• Animals are raised outdoors in a humane, ecologically-sustainable manner and eat foods that nature intends for them to eat. Period.

THIS is the ish that you want. It's natural, it's real, and it's what the universe intended. #yes

But where does one find pasture-raised meats?

  1. Via Eat Wild, you can find farmers in your state that both deliver and ship pasture-raised meats to you. Something on my list of things that I want to do is visit one of these farms in person!
  2. Your local farmer's market should have meat producers that have pasture-raised meats. It's important to ask them how they raise the animals; although, most likely, they will share a short blurb with you about their practices, etc. So you might not have to ask ;) If you are unsure of where the local farmers markets are in your area, you can either Google it or go to and type in your city in the farmer's markets tab!
  3. High Quality Butcher Shops and Meat Markets in your city might host pasture-raised meats that are ready for purchase. However, again, it's probably best that we ask the butchers for information about the way the animals were raised!

I understand that it's a bit annoying to ask people for information about the background of how animals are raised when we're just simply trying to purchase two chicken breasts, but it is so important. Your gut issues, acne, hormonal imbalance, anxiety, etc. could be slightly caused by the kind of meats that you're eating. When you eat animal products, you are indirectly eating whatever that animal ate! Therefore, we gotta get the good stuff.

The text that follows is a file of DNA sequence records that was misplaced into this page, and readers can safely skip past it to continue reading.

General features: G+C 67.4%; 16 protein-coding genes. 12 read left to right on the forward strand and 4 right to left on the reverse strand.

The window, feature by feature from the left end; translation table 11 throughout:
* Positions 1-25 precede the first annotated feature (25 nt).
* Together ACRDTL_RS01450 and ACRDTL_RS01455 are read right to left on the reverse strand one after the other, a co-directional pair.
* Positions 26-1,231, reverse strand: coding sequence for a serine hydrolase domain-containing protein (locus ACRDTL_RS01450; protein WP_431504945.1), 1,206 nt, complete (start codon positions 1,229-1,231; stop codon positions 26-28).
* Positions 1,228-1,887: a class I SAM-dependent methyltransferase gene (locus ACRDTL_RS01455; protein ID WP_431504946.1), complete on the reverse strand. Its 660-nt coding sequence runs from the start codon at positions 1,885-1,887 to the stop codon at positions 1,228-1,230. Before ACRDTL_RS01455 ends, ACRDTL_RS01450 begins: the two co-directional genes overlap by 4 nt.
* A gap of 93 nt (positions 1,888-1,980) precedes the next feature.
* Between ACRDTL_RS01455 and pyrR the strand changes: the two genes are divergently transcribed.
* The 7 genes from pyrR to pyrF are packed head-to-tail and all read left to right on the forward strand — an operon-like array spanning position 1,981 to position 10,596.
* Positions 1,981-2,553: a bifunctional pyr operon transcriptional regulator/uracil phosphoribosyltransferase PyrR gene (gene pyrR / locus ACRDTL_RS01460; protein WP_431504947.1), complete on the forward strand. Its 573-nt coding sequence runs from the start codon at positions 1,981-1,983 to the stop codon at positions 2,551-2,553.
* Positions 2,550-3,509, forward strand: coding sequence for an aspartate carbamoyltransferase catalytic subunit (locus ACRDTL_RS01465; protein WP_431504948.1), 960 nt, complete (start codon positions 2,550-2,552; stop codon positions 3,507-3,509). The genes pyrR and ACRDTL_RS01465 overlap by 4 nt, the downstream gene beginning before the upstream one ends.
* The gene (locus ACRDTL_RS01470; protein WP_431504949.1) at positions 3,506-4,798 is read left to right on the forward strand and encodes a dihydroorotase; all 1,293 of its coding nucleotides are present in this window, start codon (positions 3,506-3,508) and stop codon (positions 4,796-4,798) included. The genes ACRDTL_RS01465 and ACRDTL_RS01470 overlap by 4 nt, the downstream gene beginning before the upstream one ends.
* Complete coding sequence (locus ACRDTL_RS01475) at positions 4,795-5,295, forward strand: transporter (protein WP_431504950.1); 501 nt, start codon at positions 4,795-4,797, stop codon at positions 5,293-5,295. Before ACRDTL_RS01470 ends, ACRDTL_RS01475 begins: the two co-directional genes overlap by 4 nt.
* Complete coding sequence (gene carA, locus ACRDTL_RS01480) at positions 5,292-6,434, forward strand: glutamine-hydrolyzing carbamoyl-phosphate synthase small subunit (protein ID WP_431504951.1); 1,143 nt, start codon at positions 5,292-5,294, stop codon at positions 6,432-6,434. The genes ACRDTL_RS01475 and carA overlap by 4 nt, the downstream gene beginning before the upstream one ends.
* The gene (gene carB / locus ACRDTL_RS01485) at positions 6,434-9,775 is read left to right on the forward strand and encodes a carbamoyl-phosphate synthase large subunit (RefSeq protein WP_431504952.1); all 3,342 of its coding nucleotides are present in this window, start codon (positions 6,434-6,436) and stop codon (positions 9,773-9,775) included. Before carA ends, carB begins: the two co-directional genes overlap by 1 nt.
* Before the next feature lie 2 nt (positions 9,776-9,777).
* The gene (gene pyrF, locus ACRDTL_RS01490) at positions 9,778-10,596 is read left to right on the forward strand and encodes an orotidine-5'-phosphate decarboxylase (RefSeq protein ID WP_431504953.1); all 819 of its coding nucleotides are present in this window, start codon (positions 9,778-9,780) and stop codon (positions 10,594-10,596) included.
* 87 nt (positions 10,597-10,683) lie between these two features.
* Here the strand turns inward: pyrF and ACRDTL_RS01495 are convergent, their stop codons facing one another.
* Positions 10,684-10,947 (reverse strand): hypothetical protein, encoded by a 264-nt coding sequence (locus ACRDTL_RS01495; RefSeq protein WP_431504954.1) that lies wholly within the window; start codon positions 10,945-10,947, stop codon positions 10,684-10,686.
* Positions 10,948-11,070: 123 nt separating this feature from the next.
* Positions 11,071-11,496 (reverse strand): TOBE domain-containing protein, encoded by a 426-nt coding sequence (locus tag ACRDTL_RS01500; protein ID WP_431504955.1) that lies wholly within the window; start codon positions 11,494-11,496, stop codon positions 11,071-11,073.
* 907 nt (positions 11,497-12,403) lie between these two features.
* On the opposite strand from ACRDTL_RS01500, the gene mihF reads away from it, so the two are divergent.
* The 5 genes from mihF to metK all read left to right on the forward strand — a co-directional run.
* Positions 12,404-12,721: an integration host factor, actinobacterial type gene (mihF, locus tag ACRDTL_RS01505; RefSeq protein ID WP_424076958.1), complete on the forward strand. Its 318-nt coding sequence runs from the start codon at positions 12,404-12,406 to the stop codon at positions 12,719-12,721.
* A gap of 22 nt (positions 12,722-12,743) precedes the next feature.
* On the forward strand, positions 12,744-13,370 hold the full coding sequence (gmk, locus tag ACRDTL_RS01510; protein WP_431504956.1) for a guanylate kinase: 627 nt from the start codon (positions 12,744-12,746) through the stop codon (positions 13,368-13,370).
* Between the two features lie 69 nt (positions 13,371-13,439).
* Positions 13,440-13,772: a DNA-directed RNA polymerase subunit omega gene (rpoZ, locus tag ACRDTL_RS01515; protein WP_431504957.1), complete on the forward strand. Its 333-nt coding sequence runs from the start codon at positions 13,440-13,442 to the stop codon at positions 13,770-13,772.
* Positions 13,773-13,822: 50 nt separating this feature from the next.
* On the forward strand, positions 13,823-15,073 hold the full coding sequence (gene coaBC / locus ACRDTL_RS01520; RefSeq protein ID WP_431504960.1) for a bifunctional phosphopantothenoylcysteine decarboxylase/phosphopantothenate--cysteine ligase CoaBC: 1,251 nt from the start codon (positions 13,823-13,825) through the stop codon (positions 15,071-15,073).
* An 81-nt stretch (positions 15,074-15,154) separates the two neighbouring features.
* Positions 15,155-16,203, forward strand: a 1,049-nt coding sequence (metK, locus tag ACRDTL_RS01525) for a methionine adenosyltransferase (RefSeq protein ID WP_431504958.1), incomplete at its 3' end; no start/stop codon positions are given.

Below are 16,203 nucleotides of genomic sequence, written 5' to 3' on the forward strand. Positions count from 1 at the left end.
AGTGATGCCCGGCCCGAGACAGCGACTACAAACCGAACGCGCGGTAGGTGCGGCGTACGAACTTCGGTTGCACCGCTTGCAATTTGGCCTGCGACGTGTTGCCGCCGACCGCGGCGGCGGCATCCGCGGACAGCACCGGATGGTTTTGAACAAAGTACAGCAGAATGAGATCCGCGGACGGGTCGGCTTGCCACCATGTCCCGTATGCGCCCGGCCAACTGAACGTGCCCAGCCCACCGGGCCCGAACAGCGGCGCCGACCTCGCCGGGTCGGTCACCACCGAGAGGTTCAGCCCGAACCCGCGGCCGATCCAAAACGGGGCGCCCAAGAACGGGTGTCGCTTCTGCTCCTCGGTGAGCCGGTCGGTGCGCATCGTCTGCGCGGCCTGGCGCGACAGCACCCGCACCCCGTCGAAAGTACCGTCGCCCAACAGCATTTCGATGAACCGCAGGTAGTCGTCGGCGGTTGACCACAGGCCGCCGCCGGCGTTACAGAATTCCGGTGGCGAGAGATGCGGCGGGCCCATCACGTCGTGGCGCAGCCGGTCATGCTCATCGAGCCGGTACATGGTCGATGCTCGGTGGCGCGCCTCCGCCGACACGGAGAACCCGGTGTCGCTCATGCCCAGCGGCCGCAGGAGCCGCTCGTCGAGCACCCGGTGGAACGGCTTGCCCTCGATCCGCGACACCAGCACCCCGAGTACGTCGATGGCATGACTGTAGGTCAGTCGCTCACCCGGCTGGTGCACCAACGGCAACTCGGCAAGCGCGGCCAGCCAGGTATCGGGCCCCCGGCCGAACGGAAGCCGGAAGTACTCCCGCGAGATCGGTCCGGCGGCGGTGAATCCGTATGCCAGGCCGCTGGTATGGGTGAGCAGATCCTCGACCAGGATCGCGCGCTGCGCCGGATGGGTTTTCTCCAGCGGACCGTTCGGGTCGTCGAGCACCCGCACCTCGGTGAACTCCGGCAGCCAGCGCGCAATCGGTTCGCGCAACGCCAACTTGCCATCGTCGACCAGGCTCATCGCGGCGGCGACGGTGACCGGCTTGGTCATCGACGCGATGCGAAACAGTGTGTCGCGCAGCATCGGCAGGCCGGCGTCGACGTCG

I also understand that it's expensive to eat ingredients and meats that are grown and raised correctly. However, we're not really meant to eat meat everyday, or the same kind of meats everyday at least. According to Dr. Gundry from Plant Paradox, we are intended to eat no more than 4 oz. of meat per day, and possibly not even every day! So maybe our grocery bills won't be as expensive if we're only buying three or four pieces of meat for the week!

Keep in mind that fish also are fed corn/soy/grain products in some farm-raised environments and can be inhumanely raised. This is why it's important to buy wild-caught fish. Look online for more information on the best types of wild-caught fish to buy in your state.

I love meat, but I also love my body. My hope is that people pay attention to the meats that they are eating and understand that the way nature intended animals (including us!) to eat is the best way!

Peach Crumble (grain-free, dairy-free)

Peach Crumble (grain-free, dairy-free)

Paleo Granola

Paleo Granola